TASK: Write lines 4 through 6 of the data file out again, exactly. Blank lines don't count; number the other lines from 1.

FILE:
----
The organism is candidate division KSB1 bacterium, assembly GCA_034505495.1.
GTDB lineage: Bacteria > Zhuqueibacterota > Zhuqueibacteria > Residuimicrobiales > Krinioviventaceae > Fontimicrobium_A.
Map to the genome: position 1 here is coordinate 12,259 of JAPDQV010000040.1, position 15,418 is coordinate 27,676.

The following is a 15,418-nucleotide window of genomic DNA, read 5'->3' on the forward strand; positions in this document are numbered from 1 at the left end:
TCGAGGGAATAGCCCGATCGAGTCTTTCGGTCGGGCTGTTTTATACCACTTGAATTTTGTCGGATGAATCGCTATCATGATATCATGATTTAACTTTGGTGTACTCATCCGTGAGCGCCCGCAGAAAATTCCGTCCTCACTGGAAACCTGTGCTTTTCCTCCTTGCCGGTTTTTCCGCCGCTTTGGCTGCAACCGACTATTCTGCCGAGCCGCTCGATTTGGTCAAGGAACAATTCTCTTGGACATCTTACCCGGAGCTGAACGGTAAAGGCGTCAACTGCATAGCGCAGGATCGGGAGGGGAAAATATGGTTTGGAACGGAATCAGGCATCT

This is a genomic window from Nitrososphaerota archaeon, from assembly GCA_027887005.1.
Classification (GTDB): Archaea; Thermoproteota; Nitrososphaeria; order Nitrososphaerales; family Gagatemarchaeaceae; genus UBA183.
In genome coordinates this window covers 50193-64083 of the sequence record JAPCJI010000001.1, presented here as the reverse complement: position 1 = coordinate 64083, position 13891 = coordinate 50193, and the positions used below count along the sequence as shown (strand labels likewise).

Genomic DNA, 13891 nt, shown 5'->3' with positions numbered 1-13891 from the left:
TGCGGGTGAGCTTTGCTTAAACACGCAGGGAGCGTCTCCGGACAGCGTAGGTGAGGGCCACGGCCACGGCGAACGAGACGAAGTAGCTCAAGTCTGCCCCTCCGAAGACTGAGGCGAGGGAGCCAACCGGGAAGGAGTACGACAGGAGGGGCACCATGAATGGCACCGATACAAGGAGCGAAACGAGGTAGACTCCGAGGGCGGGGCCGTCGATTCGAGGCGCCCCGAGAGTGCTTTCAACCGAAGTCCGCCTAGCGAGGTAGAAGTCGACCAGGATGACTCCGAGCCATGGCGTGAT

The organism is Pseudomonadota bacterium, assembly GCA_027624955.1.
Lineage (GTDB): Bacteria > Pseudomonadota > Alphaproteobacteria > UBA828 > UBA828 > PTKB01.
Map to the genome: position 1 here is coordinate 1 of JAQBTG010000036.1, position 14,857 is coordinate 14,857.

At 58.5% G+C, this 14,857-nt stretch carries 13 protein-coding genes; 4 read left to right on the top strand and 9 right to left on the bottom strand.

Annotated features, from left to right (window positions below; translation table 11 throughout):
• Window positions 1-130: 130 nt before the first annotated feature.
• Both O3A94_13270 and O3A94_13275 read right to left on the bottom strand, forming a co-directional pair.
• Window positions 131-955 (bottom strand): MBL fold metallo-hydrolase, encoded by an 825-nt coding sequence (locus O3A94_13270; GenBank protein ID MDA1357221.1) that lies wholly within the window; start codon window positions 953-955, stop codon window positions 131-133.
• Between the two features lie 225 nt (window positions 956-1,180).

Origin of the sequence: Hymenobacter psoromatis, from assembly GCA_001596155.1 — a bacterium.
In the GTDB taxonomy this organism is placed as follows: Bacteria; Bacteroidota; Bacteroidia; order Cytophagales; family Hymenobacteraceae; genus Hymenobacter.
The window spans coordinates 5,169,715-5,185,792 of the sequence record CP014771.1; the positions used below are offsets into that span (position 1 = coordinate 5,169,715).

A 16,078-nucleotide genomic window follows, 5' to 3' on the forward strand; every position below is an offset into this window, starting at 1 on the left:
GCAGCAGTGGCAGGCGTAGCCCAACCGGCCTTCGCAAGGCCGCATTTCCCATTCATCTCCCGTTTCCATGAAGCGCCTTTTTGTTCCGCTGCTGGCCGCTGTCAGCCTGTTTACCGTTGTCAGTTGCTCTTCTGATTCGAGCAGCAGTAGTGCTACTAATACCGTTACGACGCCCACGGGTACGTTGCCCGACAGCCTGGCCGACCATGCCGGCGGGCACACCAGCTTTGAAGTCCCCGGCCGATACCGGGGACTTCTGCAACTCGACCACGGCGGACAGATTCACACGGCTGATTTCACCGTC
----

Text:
The following is a 15,418-nucleotide window of genomic DNA, read 5'->3' on the forward strand; positions in this document are numbered from 1 at the left end:
TCGAGGGAATAGCCCGATCGAGTCTTTCGGTCGGGCTGTTTTATACCACTTGAATTTTGTCGGATGAATCGCTATCATGATATCATGATTTAACTTTGGTGTACTCATCCGTGAGCGCCCGCAGAAAATTCCGTCCTCACTGGAAACCTGTGCTTTTCCTCCTTGCCGGTTTTTCCGCCGCTTTGGCTGCAACCGACTATTCTGCCGAGCCGCTCGATTTGGTCAAGGAACAATTCTCTTGGACATCTTACCCGGAGCTGAACGGTAAAGGCGTCAACTGCATAGCGCAGGATCGGGAGGGGAAAATATGGTTTGGAACGGAATCAGGCATCT

This is a genomic window from Nitrososphaerota archaeon, from assembly GCA_027887005.1.